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News Release 17-074

Laser mapping project shows effects of physical changes in Antarctica's Dry Valleys

Maps can be compared to similar observations made 13 years ago to observe changes

The Canada Glacier in the McMurdo Dry Valleys.

The Canada Glacier in the McMurdo Dry Valleys.

August 7, 2017

This material is available primarily for archival purposes. Telephone numbers or other contact information may be out of date; please see current contact information at media contacts.

Find related stories on NSF's Long-Term Ecological Research Program site.

Researchers funded by the National Science Foundation (NSF) have publicly released high-resolution maps of Antarctica's McMurdo Dry Valleys, a globally unique polar desert.

The high-resolution maps cover 3,564 square kilometers of the McMurdo Dry Valleys and allow researchers to compare present-day conditions with lower-resolution LIDAR surveys conducted almost 13 years ago.

Scientists from Portland State University led the new research project, which mapped the area using more sophisticated LIDAR, a remote-sensing method that uses laser beam pulses to measure the distance from the detector to the Earth's surface.

Two NSF-funded facilities, the OpenTopography Facility and the Polar Geospatial Center, made the LIDAR data publicly available. A paper about the work was published in the journal Earth System Science Data.

The data, collected by aerial survey missions flown in the Southern Hemisphere in the summer of 2014-2015, provide detailed topography of the perpetually ice-free region, where surprising landscape changes, such as rapid erosion along some streams, have been observed in recent years.

The freely available datasets will allow scientists to get a handle on how widespread and how significant changes to the frozen landscape might be in this ecologically sensitive region.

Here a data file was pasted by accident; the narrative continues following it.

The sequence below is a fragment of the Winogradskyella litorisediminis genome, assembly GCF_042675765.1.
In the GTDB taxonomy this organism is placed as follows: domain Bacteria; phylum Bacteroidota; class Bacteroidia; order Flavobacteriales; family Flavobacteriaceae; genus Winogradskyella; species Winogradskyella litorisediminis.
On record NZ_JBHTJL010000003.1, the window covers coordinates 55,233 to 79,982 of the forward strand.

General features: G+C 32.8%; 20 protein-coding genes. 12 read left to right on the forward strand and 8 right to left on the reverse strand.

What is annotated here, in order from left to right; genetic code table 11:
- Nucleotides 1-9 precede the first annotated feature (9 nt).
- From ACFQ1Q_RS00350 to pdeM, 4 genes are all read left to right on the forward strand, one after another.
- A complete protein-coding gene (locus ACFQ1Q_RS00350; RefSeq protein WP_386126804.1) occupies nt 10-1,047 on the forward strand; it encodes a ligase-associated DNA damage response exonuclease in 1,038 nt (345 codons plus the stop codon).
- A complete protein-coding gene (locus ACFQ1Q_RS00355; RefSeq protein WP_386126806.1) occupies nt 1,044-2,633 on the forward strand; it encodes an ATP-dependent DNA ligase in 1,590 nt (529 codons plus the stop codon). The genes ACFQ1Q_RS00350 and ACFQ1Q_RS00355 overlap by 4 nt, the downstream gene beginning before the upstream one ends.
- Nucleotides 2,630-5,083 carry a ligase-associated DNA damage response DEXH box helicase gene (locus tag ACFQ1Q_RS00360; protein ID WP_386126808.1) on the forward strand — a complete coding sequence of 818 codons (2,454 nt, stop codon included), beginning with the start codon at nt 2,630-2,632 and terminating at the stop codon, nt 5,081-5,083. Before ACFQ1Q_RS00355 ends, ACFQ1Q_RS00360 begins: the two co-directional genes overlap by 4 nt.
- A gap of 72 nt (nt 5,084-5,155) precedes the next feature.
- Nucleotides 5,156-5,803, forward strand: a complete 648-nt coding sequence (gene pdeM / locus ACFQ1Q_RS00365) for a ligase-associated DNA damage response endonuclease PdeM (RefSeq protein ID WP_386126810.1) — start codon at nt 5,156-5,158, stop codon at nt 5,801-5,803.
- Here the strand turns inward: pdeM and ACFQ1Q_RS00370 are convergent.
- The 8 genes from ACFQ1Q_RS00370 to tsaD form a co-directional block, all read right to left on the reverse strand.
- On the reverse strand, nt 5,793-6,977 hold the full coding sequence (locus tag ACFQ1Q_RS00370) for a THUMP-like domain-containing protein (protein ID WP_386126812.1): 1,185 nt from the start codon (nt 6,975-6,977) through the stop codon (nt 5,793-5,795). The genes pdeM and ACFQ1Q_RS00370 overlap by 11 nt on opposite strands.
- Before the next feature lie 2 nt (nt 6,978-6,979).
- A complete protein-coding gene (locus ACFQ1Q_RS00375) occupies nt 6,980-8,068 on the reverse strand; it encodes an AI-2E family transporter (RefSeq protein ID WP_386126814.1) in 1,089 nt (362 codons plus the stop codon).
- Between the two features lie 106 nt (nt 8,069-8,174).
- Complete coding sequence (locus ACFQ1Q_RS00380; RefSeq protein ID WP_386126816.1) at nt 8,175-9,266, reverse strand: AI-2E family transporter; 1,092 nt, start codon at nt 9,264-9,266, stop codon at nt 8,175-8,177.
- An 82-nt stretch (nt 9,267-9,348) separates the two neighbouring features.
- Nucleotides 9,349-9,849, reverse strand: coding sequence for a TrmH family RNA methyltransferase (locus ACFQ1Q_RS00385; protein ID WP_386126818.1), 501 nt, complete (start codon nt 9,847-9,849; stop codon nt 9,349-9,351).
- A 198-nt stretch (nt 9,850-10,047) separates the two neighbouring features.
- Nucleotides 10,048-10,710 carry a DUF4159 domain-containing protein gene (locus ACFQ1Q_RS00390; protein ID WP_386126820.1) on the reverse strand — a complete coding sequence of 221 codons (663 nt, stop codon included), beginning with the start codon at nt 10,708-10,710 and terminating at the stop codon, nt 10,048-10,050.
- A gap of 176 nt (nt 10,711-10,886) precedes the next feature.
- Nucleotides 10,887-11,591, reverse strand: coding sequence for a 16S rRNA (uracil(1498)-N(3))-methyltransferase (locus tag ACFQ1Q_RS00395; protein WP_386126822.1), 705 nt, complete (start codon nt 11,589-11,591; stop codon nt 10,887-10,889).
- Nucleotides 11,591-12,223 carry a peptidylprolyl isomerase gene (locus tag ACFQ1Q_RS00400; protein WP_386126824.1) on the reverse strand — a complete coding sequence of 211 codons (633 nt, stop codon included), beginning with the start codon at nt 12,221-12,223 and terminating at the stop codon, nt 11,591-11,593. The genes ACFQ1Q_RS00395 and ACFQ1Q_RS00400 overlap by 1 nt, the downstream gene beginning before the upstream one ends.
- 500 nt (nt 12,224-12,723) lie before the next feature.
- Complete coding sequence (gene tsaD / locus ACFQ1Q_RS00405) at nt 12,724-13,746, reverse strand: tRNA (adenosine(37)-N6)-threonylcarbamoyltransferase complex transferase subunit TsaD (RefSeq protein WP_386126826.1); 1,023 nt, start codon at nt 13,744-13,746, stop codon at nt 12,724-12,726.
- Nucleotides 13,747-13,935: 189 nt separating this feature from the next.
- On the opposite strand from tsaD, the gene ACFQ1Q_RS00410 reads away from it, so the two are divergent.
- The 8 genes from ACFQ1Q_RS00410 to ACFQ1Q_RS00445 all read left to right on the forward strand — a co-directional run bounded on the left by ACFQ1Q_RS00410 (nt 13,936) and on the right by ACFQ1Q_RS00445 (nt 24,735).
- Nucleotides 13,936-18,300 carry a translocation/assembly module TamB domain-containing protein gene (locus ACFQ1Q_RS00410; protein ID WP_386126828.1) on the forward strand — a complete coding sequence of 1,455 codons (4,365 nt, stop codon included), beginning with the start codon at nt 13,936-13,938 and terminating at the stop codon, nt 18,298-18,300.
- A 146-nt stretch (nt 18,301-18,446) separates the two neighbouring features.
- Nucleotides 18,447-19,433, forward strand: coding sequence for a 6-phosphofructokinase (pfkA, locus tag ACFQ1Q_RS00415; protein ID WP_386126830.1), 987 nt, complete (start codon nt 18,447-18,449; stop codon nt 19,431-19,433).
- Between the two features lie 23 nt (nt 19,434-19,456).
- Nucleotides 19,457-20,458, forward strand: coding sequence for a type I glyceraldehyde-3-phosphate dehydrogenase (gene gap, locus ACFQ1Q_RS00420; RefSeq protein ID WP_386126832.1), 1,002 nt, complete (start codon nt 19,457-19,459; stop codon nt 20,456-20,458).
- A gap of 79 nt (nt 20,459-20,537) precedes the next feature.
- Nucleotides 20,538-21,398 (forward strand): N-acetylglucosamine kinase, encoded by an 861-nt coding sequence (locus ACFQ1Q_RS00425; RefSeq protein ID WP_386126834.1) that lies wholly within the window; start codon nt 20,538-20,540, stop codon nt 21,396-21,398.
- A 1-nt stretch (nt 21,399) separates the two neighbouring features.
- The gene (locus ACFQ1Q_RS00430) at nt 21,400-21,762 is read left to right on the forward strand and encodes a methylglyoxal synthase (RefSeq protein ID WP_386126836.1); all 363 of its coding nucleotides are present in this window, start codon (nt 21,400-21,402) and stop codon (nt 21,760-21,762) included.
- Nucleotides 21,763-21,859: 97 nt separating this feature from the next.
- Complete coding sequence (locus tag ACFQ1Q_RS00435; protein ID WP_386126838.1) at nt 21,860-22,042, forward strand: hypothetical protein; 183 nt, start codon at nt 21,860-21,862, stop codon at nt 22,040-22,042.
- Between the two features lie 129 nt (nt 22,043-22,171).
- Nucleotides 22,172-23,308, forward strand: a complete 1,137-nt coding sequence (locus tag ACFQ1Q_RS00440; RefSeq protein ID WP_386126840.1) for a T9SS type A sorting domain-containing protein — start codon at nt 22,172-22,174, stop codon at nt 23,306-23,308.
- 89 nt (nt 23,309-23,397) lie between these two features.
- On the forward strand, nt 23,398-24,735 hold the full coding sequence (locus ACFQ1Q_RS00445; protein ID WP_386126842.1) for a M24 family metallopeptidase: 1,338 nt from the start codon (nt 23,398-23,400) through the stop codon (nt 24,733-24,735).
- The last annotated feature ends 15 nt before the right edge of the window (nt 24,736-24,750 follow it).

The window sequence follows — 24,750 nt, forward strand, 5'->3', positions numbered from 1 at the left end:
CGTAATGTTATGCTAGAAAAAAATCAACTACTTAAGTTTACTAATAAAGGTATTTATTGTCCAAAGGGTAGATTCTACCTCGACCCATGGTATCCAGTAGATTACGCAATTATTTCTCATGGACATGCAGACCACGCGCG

The National Center for Airborne Laser Mapping and the Portland State University team carried out the mapping during an eight-week field season, beginning in December 2015. They flew instruments aboard a Twin Otter aircraft operated by Kenn Borek Air, Ltd., under contract to NSF.

Features of the McMurdo Dry Valleys are interesting to a wide range of scientists, from biologists to geologists to glaciologists. For example, the Dry Valleys are one of the few places on the massive continent -- the size of the U.S. and Mexico combined -- where bedrock is exposed, allowing geologists to reconstruct the continent's geological history from samples.

The region is home to one of NSF's Long-Term Ecological Research (LTER) sites, the McMurdo Dry Valleys LTER. Researchers at the site study the extremely cold and dry habitat, which is dominated by microbial life in the soil and in unique ecosystems under at least one of its glaciers and in several of its highly salty lakes.

The cold, dark environment of the McMurdo Dry Valleys is the ecosystem on Earth that most closely resembles the surface of Mars.

Evidence of past glacial advance and retreat is also more easily observed in the Dry Valleys, providing a window into the past behavior of the vast Antarctic ice sheets and their influence on global sea levels.


Media Contacts
Peter West, NSF, (703) 292-7530, email:

Principal Investigators
Andrew Fountain, Portland State University, 503.725.3386, email:

The U.S. National Science Foundation propels the nation forward by advancing fundamental research in all fields of science and engineering. NSF supports research and people by providing facilities, instruments and funding to support their ingenuity and sustain the U.S. as a global leader in research and innovation. With a fiscal year 2023 budget of $9.5 billion, NSF funds reach all 50 states through grants to nearly 2,000 colleges, universities and institutions. Each year, NSF receives more than 40,000 competitive proposals and makes about 11,000 new awards. Those awards include support for cooperative research with industry, Arctic and Antarctic research and operations, and U.S. participation in international scientific efforts.

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